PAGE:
Adventures into the unknown: recommendations for books about oceanic and land-based exploration

I enjoyed the following non-fiction accounts of travel to remote places and recommend them to anyone looking for a good read. These books are ideal for long sea voyages! I have provided easy links to Purchase via these links means a few pennies for OW and helps off-set my growing serve access costs. Any support is appreciated!

Cheers, Angus Wilson for

Captain Cook: A Legacy Under Fire by Vanessa Collingridge. (2002) 376 pages, Published by The Lyons Press (ISBN: 1585747254). Written by a British journalist, geographer and news anchor, this scholarly book presents a new take on the life of Captain James Cook. There is a fascinating description of the beginnings of his career, when he mapped the Gulf of St Lawrence and Newfoundland amid the war with France. I had not appreciated how much of a challenge this turned out to be and from it, one can understand why Cook (then a ship's master) came to the attention of the top ranks of the Admiralty. Doubtless it was his astonishing successes in Canada that led him to command the first voyage of discovery. The book tries to mesh a straightforward but well written biography of Cook with that of the author's distant cousin George Collingridge, who in the late 1880's claimed that the Portuguese had reached Australia first. It is clear that many parallel discoveries were made but masked by navigational inaccuracy and secrecy between ambitious and often warring European nations.

Overall the book could have done with better editing. The two parallel stories are intertwined in an awkward struggle and Collingridge's overly flowery prose tends to gets in the way of the narrative. Still the book is full of important insights and seems well researched. It provides a useful contrast to Horwitz's Blue Latitudes (see below) which was written around same time.

The Water in Between: A Journey at Sea by Kevin Patterson (2000) Published by Doubleday (ISBN: 0385498837; 0385498845). Broken hearted after a brief but doomed love affair, the young Patterson acts on a whim and buys a small sailing boat called the Sea Mouse. With almost no experience whatsoever, this bored and thoroughly miserable army doctor decides to sail from his home in Vancouver British Columbia to remote Tahiti in the south Pacific. He teams up with an equally depressed companion who is a much more experienced sailor and they set off! The writing is surprisingly good and there are some really beautiful passages. They survive storms and the squalor of modern Hawaii. A dedicated student of classic travel literature, the text is full of wonderful passages from other explorers including Slocum and Chatwin. This is more about self exploration and the art of great travel writing than matters of geography or natural history.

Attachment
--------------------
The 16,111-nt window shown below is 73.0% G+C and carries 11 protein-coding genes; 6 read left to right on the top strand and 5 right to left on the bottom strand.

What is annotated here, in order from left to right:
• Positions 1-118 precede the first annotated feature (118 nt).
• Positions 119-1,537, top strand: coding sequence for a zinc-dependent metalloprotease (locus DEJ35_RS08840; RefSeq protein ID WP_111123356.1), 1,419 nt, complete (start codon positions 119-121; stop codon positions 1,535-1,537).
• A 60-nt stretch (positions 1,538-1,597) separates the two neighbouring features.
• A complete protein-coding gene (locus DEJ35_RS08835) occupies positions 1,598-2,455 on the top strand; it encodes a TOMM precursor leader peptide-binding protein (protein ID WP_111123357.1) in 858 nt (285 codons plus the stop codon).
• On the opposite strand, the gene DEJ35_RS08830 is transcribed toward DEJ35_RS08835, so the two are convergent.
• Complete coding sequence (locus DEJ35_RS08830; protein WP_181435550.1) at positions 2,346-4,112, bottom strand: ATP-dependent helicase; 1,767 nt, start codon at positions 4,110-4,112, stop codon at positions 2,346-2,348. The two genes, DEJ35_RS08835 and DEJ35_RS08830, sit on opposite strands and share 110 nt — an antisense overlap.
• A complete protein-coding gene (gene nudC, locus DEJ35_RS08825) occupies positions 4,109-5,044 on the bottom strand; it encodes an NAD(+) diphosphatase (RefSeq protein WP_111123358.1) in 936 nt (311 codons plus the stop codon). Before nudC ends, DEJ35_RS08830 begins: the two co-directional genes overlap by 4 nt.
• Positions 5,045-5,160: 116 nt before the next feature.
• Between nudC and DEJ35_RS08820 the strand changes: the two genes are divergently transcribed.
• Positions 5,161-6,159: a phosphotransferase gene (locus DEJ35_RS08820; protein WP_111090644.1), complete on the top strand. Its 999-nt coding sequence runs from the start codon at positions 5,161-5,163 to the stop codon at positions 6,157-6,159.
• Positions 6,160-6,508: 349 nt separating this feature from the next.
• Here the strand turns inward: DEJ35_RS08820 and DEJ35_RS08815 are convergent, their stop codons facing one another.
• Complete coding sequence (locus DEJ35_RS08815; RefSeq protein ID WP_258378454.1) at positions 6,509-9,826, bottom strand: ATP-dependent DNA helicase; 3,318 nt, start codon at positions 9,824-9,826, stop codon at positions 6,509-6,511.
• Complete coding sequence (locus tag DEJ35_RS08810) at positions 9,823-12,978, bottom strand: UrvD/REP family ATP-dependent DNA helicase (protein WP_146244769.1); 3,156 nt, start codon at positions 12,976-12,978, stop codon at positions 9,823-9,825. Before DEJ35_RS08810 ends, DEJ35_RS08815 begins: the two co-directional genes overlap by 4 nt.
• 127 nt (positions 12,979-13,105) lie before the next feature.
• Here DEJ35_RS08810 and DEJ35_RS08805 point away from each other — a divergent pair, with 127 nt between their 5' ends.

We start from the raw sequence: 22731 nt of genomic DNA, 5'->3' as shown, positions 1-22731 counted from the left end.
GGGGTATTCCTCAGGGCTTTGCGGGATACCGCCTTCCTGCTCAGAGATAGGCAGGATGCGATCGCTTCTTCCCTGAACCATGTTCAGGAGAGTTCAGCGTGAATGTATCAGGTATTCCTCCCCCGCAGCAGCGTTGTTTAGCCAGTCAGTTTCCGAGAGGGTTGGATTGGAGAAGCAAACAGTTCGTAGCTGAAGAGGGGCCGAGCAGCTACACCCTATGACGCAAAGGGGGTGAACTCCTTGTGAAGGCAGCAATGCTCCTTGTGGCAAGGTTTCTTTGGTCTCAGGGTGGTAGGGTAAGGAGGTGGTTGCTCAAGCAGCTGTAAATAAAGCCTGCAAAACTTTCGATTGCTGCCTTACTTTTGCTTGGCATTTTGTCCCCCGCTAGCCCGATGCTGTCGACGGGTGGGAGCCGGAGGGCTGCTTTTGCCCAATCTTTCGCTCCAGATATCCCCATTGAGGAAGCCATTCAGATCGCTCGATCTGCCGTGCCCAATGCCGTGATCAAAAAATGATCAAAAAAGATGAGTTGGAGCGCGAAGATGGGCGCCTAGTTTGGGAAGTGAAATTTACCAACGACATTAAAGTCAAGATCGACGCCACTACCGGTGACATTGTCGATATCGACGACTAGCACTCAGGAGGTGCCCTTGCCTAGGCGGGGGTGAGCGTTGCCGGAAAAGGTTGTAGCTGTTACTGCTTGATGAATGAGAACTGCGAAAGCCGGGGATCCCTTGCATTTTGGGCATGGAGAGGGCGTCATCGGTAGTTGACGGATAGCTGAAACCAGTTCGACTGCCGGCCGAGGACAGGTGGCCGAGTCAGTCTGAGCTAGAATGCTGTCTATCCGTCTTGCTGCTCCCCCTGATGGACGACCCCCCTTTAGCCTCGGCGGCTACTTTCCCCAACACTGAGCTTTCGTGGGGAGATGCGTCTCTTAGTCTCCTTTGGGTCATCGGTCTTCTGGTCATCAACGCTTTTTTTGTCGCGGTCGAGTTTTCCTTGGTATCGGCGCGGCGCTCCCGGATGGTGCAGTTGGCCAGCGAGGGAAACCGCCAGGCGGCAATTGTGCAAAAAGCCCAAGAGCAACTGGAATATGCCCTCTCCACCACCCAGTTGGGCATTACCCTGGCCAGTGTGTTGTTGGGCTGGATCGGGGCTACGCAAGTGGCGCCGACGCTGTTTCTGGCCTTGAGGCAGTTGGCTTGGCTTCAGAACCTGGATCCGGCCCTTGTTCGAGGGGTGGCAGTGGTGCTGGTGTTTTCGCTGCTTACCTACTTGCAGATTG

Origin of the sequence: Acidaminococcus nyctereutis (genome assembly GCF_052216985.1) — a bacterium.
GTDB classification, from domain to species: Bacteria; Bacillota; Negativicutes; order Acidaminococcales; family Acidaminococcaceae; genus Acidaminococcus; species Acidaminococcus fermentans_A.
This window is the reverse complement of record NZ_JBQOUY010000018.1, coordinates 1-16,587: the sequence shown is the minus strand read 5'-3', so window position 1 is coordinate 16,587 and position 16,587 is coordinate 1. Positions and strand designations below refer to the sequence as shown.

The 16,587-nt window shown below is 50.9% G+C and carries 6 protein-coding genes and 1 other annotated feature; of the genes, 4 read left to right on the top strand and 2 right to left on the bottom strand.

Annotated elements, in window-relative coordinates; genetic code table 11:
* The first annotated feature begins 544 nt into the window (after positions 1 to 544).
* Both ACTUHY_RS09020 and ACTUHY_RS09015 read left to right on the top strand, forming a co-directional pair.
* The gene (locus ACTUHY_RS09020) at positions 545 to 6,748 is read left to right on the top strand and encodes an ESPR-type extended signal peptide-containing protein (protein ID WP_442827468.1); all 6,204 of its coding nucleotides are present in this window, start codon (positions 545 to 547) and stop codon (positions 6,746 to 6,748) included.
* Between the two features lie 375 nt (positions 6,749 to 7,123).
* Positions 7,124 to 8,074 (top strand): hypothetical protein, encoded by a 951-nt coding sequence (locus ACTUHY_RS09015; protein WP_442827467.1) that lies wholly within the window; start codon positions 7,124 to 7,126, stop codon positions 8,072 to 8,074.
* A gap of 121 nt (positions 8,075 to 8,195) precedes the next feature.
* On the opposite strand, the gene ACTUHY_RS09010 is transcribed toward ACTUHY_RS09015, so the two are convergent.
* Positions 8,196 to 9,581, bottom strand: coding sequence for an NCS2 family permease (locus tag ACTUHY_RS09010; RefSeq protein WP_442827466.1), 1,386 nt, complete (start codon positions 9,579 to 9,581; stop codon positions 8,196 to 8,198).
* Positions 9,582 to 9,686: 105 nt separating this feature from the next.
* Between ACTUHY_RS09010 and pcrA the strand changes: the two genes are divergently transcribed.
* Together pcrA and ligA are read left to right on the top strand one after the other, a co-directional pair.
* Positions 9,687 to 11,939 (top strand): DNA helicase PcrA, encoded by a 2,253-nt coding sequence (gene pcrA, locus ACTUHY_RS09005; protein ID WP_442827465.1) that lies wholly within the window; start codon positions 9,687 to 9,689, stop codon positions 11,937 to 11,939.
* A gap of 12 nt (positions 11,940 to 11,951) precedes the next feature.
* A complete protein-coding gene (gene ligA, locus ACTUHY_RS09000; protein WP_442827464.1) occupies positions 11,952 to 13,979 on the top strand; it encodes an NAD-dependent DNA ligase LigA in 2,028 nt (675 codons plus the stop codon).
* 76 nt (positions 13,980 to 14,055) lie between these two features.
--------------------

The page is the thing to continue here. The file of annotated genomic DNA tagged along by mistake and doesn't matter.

Sailing Alone Around the World by Joshua Slocum First published in 1900, many reprints since. (ISBN: 0140437363; 3895084557; 0760719861). In 1895, Joshua Slocum set sail on his 36 foot sloop, Spray, from Boston on a voyage that was to take three years and earn him a place in history as the first man to navigate the globe single-handedly. He returned to Newport Rhode Island in 1898. Aged fifty-one, Slocum first crossed the Atlantic to Gibraltar before going across the Atlantic again to South America and through the Strait of Magellan. He crossed the Pacific to Australia and then rounded the Cape of Good Hope into the Atlantic for a third time. Finally in June of 1898 Slocum returned to New England. His personal account was first published in 1900 and is a very rich story, full of excitement and interesting people and places. For an 'old sea salt' he writes well. A true classic of sailing literature!

Blue Latitudes: Boldly Going Where Captain Cook Has Gone Before by Tony Horwitz. Published in October 2002 416 pages; Publisher: Henry Holt & Company, Inc. (ISBN: 0805065415).

In UK sold under the title, Into the Blue: Boldly Going Where Captain Cook Has Gone Before Bloomsbury Press (ISBN: 0747560471).

I really enjoyed this one and to my mind it is the best travel/historical account by Tony Horwitz so far. The book describes his own personal journey to discover the real Captain James Cook. Who was the mysterious navigator? What impact did his arrival have on the native people he 'discovered'? Horwitz travels to many of the locations visited by Cook during his three amazing voyages of discovery and uses his skills as a savvy investigative journalist to discover the lasting effects of Cook's tours. The chapters on the central Pacific islands of Niue and Tahiti were superb.